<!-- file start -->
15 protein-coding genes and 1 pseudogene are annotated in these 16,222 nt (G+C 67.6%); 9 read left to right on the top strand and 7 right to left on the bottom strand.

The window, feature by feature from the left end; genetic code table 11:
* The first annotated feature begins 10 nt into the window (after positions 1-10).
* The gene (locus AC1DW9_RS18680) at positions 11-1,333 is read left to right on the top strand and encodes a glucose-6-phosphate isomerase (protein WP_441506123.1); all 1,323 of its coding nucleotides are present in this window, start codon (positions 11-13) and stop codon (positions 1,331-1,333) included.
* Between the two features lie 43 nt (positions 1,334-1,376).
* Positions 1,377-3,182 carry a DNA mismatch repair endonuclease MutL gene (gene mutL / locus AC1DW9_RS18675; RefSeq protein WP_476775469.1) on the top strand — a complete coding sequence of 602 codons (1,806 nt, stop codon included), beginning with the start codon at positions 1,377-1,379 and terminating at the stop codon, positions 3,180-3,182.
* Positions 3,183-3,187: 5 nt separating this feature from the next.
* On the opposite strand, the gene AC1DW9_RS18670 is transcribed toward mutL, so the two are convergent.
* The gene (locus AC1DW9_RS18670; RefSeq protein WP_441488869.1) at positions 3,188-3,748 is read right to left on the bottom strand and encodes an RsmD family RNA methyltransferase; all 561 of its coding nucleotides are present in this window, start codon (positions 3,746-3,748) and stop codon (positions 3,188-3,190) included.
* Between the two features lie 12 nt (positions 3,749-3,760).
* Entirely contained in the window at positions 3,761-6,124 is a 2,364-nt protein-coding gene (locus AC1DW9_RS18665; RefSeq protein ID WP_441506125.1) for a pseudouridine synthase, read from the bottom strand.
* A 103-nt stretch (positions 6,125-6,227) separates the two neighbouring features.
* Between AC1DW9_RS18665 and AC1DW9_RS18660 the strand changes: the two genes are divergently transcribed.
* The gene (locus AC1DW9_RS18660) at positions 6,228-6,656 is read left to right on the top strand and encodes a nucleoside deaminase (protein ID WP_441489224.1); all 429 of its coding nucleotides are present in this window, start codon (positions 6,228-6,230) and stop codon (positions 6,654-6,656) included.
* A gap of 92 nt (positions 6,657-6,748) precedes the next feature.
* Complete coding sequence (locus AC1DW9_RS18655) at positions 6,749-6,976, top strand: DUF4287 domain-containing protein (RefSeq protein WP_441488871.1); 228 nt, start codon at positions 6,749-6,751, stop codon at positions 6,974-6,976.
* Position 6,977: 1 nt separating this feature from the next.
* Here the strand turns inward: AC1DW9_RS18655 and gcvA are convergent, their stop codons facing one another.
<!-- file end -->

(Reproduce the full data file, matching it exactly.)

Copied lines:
15 protein-coding genes and 1 pseudogene are annotated in these 16,222 nt (G+C 67.6%); 9 read left to right on the top strand and 7 right to left on the bottom strand.

The window, feature by feature from the left end; genetic code table 11:
* The first annotated feature begins 10 nt into the window (after positions 1-10).
* The gene (locus AC1DW9_RS18680) at positions 11-1,333 is read left to right on the top strand and encodes a glucose-6-phosphate isomerase (protein WP_441506123.1); all 1,323 of its coding nucleotides are present in this window, start codon (positions 11-13) and stop codon (positions 1,331-1,333) included.
* Between the two features lie 43 nt (positions 1,334-1,376).
* Positions 1,377-3,182 carry a DNA mismatch repair endonuclease MutL gene (gene mutL / locus AC1DW9_RS18675; RefSeq protein WP_476775469.1) on the top strand — a complete coding sequence of 602 codons (1,806 nt, stop codon included), beginning with the start codon at positions 1,377-1,379 and terminating at the stop codon, positions 3,180-3,182.
* Positions 3,183-3,187: 5 nt separating this feature from the next.
* On the opposite strand, the gene AC1DW9_RS18670 is transcribed toward mutL, so the two are convergent.
* The gene (locus AC1DW9_RS18670; RefSeq protein WP_441488869.1) at positions 3,188-3,748 is read right to left on the bottom strand and encodes an RsmD family RNA methyltransferase; all 561 of its coding nucleotides are present in this window, start codon (positions 3,746-3,748) and stop codon (positions 3,188-3,190) included.
* Between the two features lie 12 nt (positions 3,749-3,760).
* Entirely contained in the window at positions 3,761-6,124 is a 2,364-nt protein-coding gene (locus AC1DW9_RS18665; RefSeq protein ID WP_441506125.1) for a pseudouridine synthase, read from the bottom strand.
* A 103-nt stretch (positions 6,125-6,227) separates the two neighbouring features.
* Between AC1DW9_RS18665 and AC1DW9_RS18660 the strand changes: the two genes are divergently transcribed.
* The gene (locus AC1DW9_RS18660) at positions 6,228-6,656 is read left to right on the top strand and encodes a nucleoside deaminase (protein ID WP_441489224.1); all 429 of its coding nucleotides are present in this window, start codon (positions 6,228-6,230) and stop codon (positions 6,654-6,656) included.
* A gap of 92 nt (positions 6,657-6,748) precedes the next feature.
* Complete coding sequence (locus AC1DW9_RS18655) at positions 6,749-6,976, top strand: DUF4287 domain-containing protein (RefSeq protein WP_441488871.1); 228 nt, start codon at positions 6,749-6,751, stop codon at positions 6,974-6,976.
* Position 6,977: 1 nt separating this feature from the next.
* Here the strand turns inward: AC1DW9_RS18655 and gcvA are convergent, their stop codons facing one another.